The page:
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Something Else: Impressive police presence led to safe streets in Cleveland

by Eric Marotta | Editor Published: July 27, 2016 12:00 AM

It was hot in downtown Cleveland during the Republican National Convention July 18-21, and the first traffic I heard on the police scanner included calls for water and other cold beverages for police officers working their shifts. Police were very, very busy, and I was impressed by the range of situations they were forced to deal with and with the professional manner they got the job done.

All in all, it seems things went down without too many problems, with only a handful of arrests and only minor injuries reported.

Summit County Sheriff's Deputy Wes Dobbins said he and a contingent of a couple dozen deputies were on hand to support Cleveland police. Around 2,800 officers from around the country helped out.

"I had concerns -- I thought 'This could get really ugly,'" Dobbins told me after his tour of duty.

He said he heard reports police were finding bags of rocks and excrement that were being hidden in the downtown area around the Quicken Loans Arena at night, with individuals attempting to retrieve them during the day.

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He confirmed one report I had heard on the radio -- that a woman had been observed with a stash of rocks in a baby stroller.

Observations of suspicious individuals -- those carrying large bags or weapons, suspected protest ringleaders, to name a few -- were being made by officers on the ground, from helicopters, inside high-rise buildings and by snipers stationed on rooftops, Dobbins said.

Fortunately, the combined police departments' massive show of force precluded any trouble.

Dobbins said that in addition to the Summit County deputies, and the Cleveland Police bicycle and mounted officers, there were other groups of police stationed at locations throughout downtown.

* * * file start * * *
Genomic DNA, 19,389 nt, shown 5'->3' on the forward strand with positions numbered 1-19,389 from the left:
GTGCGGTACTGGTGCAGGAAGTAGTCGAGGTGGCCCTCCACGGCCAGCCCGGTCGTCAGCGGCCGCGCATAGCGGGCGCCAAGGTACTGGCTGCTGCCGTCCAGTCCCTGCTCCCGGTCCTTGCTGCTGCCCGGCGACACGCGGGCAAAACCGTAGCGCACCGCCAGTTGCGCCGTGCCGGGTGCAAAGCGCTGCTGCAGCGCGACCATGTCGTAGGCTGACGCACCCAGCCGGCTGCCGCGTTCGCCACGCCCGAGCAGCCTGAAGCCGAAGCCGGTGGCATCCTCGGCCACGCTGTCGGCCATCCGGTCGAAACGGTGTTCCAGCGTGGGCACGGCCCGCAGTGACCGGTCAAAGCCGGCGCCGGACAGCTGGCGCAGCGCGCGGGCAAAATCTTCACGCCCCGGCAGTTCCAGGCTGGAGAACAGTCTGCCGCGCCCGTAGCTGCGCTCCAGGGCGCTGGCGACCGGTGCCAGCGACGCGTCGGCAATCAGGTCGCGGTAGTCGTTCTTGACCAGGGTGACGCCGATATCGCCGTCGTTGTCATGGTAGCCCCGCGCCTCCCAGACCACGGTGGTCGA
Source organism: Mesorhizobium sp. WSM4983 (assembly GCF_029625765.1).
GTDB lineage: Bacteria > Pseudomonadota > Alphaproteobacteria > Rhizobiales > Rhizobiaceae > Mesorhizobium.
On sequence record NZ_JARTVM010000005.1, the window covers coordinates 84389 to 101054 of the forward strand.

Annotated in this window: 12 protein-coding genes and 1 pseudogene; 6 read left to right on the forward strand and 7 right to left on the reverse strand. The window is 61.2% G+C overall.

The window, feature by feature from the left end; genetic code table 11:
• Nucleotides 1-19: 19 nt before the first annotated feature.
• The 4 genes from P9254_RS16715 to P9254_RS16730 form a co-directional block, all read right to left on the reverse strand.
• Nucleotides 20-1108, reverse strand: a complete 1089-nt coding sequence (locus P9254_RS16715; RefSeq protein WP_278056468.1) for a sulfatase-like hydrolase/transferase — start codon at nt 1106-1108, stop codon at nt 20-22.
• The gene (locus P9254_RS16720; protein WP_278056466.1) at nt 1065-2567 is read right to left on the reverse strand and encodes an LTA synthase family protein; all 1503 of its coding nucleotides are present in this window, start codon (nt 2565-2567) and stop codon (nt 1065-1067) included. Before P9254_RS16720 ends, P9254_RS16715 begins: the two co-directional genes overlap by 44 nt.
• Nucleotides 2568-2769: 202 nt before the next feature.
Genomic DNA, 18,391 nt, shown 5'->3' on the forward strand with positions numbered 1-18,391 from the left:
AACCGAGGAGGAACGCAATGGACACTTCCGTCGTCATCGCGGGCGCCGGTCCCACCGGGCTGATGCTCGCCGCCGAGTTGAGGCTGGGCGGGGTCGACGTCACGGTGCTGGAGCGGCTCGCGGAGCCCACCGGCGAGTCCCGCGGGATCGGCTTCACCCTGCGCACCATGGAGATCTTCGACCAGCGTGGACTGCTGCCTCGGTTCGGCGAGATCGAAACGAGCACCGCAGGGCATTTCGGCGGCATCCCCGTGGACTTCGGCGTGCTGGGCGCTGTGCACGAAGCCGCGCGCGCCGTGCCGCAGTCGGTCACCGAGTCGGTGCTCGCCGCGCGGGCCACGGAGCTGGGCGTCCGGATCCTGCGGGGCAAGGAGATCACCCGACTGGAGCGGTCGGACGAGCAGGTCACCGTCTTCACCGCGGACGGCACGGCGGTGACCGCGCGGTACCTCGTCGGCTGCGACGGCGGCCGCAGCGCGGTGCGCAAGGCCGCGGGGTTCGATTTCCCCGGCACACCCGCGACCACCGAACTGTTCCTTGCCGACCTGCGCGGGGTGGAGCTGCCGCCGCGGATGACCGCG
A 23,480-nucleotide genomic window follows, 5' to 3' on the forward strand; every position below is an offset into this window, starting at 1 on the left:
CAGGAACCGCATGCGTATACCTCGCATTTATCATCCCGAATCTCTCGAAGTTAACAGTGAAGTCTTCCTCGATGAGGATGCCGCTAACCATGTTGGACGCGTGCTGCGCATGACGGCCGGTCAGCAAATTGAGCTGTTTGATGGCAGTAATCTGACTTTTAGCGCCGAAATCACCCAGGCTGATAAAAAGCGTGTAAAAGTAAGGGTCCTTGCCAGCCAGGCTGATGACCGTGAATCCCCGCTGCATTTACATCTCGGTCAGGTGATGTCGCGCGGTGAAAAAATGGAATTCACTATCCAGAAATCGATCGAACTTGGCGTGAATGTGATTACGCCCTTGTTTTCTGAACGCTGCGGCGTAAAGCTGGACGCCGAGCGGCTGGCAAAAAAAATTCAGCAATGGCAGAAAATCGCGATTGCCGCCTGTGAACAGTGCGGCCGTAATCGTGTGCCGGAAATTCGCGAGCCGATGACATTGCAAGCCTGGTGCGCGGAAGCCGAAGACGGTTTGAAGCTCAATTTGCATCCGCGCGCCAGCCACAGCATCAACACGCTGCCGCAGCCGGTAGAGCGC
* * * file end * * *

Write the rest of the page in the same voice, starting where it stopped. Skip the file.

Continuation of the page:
"Any time anything looked like it was going to get out of hand, 100 cops from all over the country were there. It was amazing," he said.

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It sounded amazing.

As the days went by, I would hear officers report finding hidden caches of projectiles in back alleys and isolated corners in the downtown area.

If an abandoned backpack or other bag was noticed, the area would be cordoned off and the bag searched. If someone spent too long in a portable toilet, police wanted to make sure the individual wasn't gathering ammunition.

Late one night, police watched an individual carry about a dozen 5-gallon buckets onto a rooftop. The next day, police attempted to track down a key to the building so the buckets could be inspected. I didn't hear what they found.

The same evening, police say a car broke down on Interstate 90 in front of Browns Stadium. A police officer on his way home stopped and checked the man to make sure nothing nefarious was going on.

Individuals carrying everything from AK-47-style rifles, hip-holstered pistols and other firearms would be approached, and monitored by police -- all while protest groups with opposing viewpoints clashed in and around Public Square.

Now and again, officers would call for platoons of bicycle police, mounted units, or squads such as Dobbins' group of deputies to assist in forming a wall between those opposing groups. One night, a group of anarchists led police on a walk eastward through downtown after they had been given an order to disperse.

On the last day, a more disturbing report came in: A Georgia state trooper had come in for medical attention after someone "poured" something on his arm and his hand went numb, according to the dispatcher.

The initial report led to the addition of syringes to the long list of items prohibited in the downtown area.

Two other officers were treated for some sort of skin irritation they received after contacting protesters, according to dispatchers and messages on social media from Cleveland police. Cleveland police said syringes had not been reported to have caused any injuries, but they are investigating some stickers that were being distributed by an individual who was taken into custody and questioned.

Thus far, I haven't seen any reports on whether he was charged or whether police determined exactly what happened.

Tennis balls had also been on the prohibited items list, and police were dispatched to confront at least one individual who had a bag full of them and was handing them out.

That was the one time they sounded amused.

The rest of the time, it was strictly business.

Eric Marotta: 330-541-9433




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